My vacant expression and another period of extended inactivity has come to the interviewer’s notice and once more I’m on the back foot. This time I bemoan that lack of a decent date/time class in C++ and waffle on about Boost,
and OLE date/times. He sympathises but, probably unintentionally, only makes things worse by pointing out how much you get out of the box in Java. This time I joke about the lack of access to Stack Overflow, or the internet in general for assistance.
It’s now dawned on me that I didn’t start with a failing test! Test-first development is still fairly new to me at this point due to being knee deep in legacy code for years, but I want him to know that it’s something I would normally do. I fire off a throwaway comment and try to gauge his response but fail to detect if TDD is his natural way of life or not and therefore have to let it go.
I realise I’ve just blamed the test process, again! Where is the Singularity to swallow me up and put an end to this nightmare...?
Time’s up! The page contains some faint scribbles and I try my best to elucidate my thought process, in particular how my gut says it’s just a simple loop and some modulo arithmetic and I apologise for failing to get anything remotely readable down on paper in time.
He thanks me for my time and slips me a small piece of paper with his email address on it and, almost as a passing gesture suggests I could always contact him later with the answer. I know he’s just being polite though.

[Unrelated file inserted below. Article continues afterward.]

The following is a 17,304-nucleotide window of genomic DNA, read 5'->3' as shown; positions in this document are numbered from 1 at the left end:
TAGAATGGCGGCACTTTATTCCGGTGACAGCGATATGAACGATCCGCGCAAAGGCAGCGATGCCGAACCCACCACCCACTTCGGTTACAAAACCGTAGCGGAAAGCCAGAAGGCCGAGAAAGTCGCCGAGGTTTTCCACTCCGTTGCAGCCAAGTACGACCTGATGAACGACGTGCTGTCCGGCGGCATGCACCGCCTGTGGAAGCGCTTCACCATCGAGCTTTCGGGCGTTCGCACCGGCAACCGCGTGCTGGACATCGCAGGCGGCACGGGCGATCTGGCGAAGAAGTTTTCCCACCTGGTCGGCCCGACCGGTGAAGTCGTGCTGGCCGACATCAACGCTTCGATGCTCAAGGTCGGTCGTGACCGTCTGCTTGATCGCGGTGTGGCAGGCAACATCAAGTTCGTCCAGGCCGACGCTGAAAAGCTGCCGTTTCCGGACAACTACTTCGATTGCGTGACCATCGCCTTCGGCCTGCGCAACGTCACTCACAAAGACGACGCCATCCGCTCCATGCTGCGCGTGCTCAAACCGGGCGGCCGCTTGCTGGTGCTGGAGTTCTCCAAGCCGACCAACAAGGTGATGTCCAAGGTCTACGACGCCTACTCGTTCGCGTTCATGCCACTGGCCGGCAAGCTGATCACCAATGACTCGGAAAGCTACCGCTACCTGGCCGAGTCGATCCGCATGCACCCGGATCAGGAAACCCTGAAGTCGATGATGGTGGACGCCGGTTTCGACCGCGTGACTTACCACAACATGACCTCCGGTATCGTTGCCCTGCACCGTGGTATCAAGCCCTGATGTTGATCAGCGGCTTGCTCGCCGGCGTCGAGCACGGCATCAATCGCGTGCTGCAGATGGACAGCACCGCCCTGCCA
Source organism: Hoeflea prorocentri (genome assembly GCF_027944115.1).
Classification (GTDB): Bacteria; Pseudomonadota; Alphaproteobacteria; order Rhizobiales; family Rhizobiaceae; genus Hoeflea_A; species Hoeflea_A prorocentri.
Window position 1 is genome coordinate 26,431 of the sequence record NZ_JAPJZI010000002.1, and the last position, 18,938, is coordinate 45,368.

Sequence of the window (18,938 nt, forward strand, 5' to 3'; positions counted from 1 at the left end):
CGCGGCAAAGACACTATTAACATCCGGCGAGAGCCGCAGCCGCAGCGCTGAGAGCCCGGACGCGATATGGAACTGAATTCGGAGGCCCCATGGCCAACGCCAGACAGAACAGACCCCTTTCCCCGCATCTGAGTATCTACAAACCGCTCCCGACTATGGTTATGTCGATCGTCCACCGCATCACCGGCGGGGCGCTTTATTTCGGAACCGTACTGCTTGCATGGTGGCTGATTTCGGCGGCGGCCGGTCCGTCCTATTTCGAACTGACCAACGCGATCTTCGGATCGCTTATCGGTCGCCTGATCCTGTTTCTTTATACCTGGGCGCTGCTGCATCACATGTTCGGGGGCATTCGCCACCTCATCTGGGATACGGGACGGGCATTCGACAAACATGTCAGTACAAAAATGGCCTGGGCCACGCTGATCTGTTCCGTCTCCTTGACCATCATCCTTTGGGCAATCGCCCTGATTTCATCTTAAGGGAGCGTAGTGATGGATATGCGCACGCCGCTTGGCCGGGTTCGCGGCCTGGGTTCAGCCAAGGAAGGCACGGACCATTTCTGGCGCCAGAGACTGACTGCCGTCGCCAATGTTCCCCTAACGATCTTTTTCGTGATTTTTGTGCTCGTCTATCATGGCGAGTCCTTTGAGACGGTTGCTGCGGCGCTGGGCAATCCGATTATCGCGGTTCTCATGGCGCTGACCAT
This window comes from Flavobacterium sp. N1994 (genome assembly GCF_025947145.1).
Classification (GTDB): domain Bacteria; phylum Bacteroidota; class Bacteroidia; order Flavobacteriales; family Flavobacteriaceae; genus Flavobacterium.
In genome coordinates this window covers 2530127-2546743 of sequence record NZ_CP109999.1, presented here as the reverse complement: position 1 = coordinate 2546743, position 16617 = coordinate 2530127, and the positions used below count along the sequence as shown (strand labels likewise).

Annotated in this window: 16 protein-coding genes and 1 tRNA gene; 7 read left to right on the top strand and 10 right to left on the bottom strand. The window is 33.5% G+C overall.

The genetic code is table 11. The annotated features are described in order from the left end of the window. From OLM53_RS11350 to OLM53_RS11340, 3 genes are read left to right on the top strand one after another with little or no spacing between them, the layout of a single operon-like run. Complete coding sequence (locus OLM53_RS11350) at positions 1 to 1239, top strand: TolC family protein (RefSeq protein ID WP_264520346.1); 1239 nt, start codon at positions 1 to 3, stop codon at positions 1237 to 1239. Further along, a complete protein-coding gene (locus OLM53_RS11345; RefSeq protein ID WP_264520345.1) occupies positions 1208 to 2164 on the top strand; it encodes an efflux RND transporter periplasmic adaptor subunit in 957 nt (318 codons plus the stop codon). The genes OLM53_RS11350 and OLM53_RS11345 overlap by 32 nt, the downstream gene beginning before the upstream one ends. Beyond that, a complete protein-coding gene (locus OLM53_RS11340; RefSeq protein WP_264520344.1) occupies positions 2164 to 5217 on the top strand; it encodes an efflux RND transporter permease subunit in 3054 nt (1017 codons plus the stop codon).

I trudge home, annoyed at how badly I’ve done. Similarly, I lament to the agent about my inability to write such a simple piece of code. Naturally he’s supportive but it makes little difference to my self-deprecating mood.
The evening slowly passes and my thoughts turn to the piece of paper with his email address on it. I start to ponder “was it a genuine lifeline, or just an act of consolation? Is he merely offering me closure or a second chance to redeem myself?”
I fire up my computer and start bashing out some code. I decide I’m not just going to answer the question, but I’m also going to do it both ways –the two loop approach I fumbled towards, but also the single loop, streaming approach I knew was possible. And I was going to do both using a test-first approach for good measure!
At about 10 pm I zipped up both sets of code and mailed them off. I was happy that even if he didn’t read the email I knew that I could have done it given a normal working environment.
The following morning I took the kids to school and just got on with my life knowing there were other jobs out there and that I’d have my day soon enough. Then the phone rang, it was the agent, “I don’t know what you did but they want to see you again right away!”